The Generational Switcheroo
At a recent event I attended, a speaker talked about a father and son who were in attendance. He had met them numerous times, yet in his remarks he couldn't keep their names straight. Every time he mentioned the father he called him by the son's name, and vice versa. No matter how often he was corrected, he just couldn't get them right.
I listened with sympathy. I've been caught in the same trap, and I'll bet you have, too. The well-meaning speaker had fallen victim to the Generational Switcheroo.
Here's how it works. You meet a woman, age 40, and her daughter, age 10. They both have popular, familiar names; let's call them Emma and Melissa. The problem is that the mom is Emma and the daughter is Melissa. It's an age-band switcheroo: each bears a typical name of the other's generation.
Take a look at the distribution of American Melissas and Emmas born over the past half-century:
That demographic profile translates into mental models. Melissa has become a mom name, very common in the 25-50 age band, whereas most of the Emmas you meet are still in school. So when you meet a Melissa-and-Emma pair, your mind tries to fit them into the expected slots. Mistakes and embarrassment follow.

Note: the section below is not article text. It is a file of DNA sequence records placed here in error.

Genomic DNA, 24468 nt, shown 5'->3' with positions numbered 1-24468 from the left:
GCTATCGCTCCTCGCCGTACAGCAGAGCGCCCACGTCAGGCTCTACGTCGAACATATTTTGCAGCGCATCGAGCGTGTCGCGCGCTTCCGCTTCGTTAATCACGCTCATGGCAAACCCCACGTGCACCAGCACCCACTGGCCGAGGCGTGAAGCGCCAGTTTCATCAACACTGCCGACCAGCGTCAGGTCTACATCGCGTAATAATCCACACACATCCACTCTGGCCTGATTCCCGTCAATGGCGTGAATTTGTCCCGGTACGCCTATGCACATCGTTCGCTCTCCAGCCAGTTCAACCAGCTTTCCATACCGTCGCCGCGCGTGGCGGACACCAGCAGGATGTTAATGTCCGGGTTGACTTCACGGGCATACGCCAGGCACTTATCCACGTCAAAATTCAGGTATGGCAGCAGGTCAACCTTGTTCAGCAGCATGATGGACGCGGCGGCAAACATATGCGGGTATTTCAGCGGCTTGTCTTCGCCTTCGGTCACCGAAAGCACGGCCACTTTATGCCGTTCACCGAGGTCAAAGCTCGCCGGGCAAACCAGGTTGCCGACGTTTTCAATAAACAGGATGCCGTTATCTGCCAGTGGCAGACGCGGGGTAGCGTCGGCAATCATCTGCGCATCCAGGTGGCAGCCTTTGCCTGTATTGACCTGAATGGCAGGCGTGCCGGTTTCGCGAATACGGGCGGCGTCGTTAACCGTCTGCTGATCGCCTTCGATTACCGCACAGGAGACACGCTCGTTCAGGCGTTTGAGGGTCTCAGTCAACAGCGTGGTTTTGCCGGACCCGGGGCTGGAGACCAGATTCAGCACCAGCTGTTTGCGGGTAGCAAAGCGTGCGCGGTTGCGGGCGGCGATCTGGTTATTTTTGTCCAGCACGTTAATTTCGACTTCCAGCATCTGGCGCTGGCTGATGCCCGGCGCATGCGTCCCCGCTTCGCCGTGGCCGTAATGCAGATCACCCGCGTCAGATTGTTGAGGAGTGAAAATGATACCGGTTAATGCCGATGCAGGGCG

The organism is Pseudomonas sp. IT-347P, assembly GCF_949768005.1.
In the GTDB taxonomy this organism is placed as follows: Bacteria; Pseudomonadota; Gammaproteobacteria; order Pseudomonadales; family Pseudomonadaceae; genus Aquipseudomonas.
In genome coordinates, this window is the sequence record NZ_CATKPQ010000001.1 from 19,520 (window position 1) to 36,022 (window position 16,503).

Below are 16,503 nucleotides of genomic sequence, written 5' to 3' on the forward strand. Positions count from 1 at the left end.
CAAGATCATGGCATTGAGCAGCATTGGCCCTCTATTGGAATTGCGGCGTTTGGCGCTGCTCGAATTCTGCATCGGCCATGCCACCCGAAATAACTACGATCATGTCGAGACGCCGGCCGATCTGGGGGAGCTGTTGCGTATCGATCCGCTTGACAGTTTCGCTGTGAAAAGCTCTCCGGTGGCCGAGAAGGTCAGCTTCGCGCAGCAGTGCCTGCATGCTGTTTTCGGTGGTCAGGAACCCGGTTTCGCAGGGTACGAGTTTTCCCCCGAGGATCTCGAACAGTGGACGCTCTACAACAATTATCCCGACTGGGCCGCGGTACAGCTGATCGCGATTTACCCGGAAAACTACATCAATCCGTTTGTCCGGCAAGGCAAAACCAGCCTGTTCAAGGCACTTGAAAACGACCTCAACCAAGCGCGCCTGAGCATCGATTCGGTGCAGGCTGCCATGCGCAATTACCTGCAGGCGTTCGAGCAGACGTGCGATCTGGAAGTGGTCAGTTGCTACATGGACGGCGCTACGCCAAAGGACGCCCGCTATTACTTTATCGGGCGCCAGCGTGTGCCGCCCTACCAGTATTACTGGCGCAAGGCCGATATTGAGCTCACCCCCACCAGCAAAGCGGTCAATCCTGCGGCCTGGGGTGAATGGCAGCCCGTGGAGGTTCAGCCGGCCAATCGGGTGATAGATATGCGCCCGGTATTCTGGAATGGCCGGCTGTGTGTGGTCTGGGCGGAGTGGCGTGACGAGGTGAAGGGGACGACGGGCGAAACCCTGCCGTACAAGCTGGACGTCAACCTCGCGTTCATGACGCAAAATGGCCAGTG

Back when I studied neuropsychology, we would look at the brain's "mistakes" (e.g. specific cognitive deficits caused by injury) to shed light on normal functioning. Thinking in that way, what might these generational switcheroos tell us about how we usually think about names?
Perhaps a mismatch with the mental demographic always makes a name harder to remember. Most often, though, the effect isn't strong enough to trip us up. If we meet a younger Melissa or older Emma as an individual, we just just take an extra moment to remember the name and pay little attention. But when a parent-child pair is a perfect generational swap the expectation effect is doubled, and it has an easy outlet.
Or to put it another way, perhaps we all carry little NameVoyager graphs in our head, and use them to help us fit new names into our knowledge of the world. I know I do, but I always thought that was a personal quirk; an occupational hazard. Seeing switcheroos in action, I supect I might be in good company.
p.s. Dont forget to enter the Baby Name Pool by Tuesday, April 22!